Because my mother’s side of the family is much younger than my dad’s there’s a wide age span among my uncles and aunts, from Uncle John, who was eight when war broke out, to Uncle Arthur, who was 32.
Uncle John and my mother, who was two years older, really were schoolchildren during the war. They spent part of it in Birmingham, and part of it evacuated to the country, to “safer” environs. Like every other child, they regularly participated in air-raid drills and they followed the siren songs into the shelters when needed. Like every other child, they learned “waste not, want not,” to eat every scrap on their plates, to save every bit of paper, string, tinfoil, and cardboard, just in case it could be used later or turned into useful bounty for the war effort. And like every other inhabitant of the British Isles, young or old, they never moved an inch without the bulky boxes holding their gas masks. Just in case.
Their parents, Tom and Molly (Granny and Grandpa), were in their 40s in September of 1939. Granny, who’d never driven a vehicle before, suddenly found herself learning to drive Great-Grandpa’s delivery van (he owned a small grocery shop on the outskirts of Birmingham), because the supply of willing and able young men who’d driven it previously had been called up to war (she never took a driving test in her life, being “grandfathered” in with her license after the war ended. Those who drove with her in subsequent decades can attest to this fact). Grandpa, who worked as an accountant at the Birmingham office of a Sheffield steel company, patrolled the streets at night, looking for blackout violations, spotting for German planes (spending hours at a time, no matter the weather, sitting on roofs and in ditches with his little Morse Code transmitter), and putting out small and large fires.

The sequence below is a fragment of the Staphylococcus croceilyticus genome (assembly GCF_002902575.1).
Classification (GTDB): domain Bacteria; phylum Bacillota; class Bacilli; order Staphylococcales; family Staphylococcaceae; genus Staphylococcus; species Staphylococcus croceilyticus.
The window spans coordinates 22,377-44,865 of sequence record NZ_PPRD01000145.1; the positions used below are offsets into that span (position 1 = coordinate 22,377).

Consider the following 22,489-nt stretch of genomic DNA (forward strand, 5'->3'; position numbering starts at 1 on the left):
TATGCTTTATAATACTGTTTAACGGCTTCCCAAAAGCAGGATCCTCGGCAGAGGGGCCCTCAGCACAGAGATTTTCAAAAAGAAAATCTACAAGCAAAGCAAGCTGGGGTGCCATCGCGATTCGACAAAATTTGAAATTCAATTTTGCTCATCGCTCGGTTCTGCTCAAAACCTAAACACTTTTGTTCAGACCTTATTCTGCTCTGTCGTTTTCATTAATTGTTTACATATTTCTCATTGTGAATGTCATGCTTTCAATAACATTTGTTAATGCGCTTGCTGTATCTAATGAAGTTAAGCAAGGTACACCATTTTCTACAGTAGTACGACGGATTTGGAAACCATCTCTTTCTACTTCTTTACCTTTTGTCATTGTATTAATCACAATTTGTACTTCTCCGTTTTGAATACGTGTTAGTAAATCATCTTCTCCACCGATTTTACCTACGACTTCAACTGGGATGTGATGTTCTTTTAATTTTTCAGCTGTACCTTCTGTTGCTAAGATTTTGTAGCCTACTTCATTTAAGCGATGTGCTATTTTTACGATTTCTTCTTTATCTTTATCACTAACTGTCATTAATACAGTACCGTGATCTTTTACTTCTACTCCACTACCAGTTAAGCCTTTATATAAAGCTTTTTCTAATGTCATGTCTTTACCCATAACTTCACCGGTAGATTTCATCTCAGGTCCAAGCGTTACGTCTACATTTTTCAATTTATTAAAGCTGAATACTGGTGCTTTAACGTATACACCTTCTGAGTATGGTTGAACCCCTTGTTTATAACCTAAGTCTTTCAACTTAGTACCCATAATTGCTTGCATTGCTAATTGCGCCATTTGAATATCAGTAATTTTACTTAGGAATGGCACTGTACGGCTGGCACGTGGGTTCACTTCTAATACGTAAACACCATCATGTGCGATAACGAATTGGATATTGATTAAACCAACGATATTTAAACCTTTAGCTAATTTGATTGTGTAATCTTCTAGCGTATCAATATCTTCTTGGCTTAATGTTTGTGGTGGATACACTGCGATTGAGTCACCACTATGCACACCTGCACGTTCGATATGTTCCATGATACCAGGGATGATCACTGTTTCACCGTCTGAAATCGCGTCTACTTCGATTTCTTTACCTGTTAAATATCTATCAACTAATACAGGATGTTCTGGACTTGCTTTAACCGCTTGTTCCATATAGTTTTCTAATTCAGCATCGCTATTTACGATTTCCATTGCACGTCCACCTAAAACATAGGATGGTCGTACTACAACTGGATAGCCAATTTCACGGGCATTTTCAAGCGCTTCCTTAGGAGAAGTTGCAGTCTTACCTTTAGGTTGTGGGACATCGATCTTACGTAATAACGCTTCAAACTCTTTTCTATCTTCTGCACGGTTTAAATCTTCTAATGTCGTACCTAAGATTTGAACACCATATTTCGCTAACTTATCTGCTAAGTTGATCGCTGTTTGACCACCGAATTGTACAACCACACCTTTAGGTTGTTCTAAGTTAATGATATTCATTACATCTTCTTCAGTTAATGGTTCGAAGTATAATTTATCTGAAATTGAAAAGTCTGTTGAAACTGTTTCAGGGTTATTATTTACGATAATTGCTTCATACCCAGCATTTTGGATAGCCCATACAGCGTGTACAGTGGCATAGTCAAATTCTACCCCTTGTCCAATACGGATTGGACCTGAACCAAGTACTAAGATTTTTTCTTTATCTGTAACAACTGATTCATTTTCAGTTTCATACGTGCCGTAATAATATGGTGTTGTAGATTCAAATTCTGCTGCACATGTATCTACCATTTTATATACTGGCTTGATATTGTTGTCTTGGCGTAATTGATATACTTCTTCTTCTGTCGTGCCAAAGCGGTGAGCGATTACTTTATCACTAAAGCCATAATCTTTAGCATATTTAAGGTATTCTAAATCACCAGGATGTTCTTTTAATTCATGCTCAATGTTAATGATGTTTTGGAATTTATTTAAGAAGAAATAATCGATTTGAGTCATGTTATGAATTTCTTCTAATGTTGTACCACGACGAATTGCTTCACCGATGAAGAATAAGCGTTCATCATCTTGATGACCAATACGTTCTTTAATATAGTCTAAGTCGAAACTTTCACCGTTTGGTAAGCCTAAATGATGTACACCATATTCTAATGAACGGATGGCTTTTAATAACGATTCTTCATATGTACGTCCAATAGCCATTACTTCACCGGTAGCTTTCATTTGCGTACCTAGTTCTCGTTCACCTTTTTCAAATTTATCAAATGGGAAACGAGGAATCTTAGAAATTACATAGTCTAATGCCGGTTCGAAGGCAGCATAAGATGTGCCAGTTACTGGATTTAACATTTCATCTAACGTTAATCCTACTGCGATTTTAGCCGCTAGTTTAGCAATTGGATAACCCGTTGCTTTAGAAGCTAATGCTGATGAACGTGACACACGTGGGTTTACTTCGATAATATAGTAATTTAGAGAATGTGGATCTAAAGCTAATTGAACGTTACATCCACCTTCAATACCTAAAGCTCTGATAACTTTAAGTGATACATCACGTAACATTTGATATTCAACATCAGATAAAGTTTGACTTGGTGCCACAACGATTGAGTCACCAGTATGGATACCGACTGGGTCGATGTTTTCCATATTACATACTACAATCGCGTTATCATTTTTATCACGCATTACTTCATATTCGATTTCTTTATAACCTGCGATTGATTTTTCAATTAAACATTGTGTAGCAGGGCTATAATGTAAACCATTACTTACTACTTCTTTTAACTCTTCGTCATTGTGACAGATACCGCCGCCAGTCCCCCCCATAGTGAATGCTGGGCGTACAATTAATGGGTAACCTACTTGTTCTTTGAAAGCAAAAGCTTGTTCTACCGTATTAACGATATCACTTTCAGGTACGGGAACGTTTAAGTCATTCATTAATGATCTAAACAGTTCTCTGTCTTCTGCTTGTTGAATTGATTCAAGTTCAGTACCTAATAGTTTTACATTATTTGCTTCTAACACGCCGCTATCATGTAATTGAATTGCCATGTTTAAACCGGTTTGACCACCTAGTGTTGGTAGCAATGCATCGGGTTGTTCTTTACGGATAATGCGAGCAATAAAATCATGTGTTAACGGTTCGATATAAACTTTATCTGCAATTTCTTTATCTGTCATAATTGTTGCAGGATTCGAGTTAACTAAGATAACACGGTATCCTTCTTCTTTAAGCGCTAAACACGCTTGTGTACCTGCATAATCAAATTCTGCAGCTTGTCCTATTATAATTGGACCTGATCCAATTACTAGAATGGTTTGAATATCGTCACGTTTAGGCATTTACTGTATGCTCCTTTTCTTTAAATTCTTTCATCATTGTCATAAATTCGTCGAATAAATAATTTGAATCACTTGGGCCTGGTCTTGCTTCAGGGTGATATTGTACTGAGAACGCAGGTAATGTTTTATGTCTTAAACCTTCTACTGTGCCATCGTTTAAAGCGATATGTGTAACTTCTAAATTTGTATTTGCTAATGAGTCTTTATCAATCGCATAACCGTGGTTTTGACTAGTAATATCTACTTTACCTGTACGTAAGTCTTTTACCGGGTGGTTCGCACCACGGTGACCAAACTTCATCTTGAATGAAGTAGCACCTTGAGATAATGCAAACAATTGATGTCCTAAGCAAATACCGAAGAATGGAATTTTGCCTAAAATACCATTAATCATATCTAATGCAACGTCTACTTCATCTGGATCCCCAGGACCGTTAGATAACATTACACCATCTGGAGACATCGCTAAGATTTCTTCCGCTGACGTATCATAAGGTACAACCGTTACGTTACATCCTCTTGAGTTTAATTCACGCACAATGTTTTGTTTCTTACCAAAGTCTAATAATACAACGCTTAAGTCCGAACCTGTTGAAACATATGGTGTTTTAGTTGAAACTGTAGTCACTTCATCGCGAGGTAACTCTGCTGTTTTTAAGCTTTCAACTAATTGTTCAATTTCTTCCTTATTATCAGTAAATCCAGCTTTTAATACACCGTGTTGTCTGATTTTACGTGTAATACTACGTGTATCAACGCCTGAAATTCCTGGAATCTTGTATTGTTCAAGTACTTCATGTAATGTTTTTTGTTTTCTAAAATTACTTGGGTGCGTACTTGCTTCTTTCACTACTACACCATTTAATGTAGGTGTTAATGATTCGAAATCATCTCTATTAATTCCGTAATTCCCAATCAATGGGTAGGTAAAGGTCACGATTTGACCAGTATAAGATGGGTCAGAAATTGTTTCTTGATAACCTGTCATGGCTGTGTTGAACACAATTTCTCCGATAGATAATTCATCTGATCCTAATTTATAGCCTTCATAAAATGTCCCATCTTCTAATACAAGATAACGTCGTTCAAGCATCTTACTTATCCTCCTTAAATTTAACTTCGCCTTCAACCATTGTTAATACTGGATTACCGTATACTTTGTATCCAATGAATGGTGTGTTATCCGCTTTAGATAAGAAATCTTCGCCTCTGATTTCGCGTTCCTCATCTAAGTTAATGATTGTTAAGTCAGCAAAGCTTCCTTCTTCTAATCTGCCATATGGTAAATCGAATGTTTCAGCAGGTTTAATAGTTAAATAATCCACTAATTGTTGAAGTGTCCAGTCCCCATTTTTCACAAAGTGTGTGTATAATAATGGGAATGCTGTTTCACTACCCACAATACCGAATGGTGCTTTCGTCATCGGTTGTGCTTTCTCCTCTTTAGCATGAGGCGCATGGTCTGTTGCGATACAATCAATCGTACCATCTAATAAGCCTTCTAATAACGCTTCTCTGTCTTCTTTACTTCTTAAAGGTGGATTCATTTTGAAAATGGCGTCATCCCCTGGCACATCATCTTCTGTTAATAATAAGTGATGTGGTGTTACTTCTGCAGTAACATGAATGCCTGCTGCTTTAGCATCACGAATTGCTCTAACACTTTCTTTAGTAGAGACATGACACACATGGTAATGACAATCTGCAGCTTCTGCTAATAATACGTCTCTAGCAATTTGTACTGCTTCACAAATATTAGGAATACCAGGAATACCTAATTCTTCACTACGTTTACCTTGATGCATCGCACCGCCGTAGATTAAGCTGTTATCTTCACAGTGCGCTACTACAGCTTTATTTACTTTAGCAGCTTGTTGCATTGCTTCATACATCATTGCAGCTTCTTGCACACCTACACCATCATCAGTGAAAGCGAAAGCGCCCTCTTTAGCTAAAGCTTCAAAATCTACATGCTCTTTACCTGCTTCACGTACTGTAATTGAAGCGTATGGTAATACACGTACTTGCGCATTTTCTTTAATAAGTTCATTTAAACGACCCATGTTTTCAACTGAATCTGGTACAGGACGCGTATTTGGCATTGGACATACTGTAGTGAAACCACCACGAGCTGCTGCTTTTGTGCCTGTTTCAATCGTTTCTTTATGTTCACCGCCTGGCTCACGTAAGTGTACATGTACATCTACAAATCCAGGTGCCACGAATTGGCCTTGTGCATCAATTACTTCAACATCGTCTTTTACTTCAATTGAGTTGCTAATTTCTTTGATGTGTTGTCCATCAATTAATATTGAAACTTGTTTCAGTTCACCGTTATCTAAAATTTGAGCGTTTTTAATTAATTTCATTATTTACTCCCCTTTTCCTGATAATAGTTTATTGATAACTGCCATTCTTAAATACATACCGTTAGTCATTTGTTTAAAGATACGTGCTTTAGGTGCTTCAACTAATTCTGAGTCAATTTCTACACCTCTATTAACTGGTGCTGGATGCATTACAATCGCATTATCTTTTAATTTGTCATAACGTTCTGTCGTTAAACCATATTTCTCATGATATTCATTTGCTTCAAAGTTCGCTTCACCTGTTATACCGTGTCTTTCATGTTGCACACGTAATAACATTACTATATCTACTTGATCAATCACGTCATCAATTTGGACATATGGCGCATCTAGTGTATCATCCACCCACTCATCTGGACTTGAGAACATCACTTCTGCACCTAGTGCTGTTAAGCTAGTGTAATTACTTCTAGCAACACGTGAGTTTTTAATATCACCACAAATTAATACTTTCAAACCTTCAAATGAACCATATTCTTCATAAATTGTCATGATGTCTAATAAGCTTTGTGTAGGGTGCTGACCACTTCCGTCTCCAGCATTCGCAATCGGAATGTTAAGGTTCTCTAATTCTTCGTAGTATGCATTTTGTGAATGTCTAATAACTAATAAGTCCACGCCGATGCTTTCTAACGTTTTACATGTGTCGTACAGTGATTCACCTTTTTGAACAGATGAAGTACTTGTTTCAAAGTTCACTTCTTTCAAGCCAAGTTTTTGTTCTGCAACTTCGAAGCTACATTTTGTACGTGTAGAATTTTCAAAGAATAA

Birmingham, a hub of manufacturing and industry, was a prime target for German bombs, so Granny and Grandpa had a reinforced concrete bunker installed under their living room floor, and the family slept in it night after night, listening to the bombs rain down, and hoping that, in the event of a direct hit, they’d be safe and able to crawl through the escape tunnel into the garden. One day, they emerged into the morning light to find that the house immediately across the road had been flattened, and everyone in it killed.
My father’s side of the family was even more involved. Grandpa Charles managed a butcher’s shop on Broad Street in Birmingham, and during the war large quantities of its output went to the military (nothing new for him, as he’d been been a leader in the management of food rationing in the English Midlands during World War I).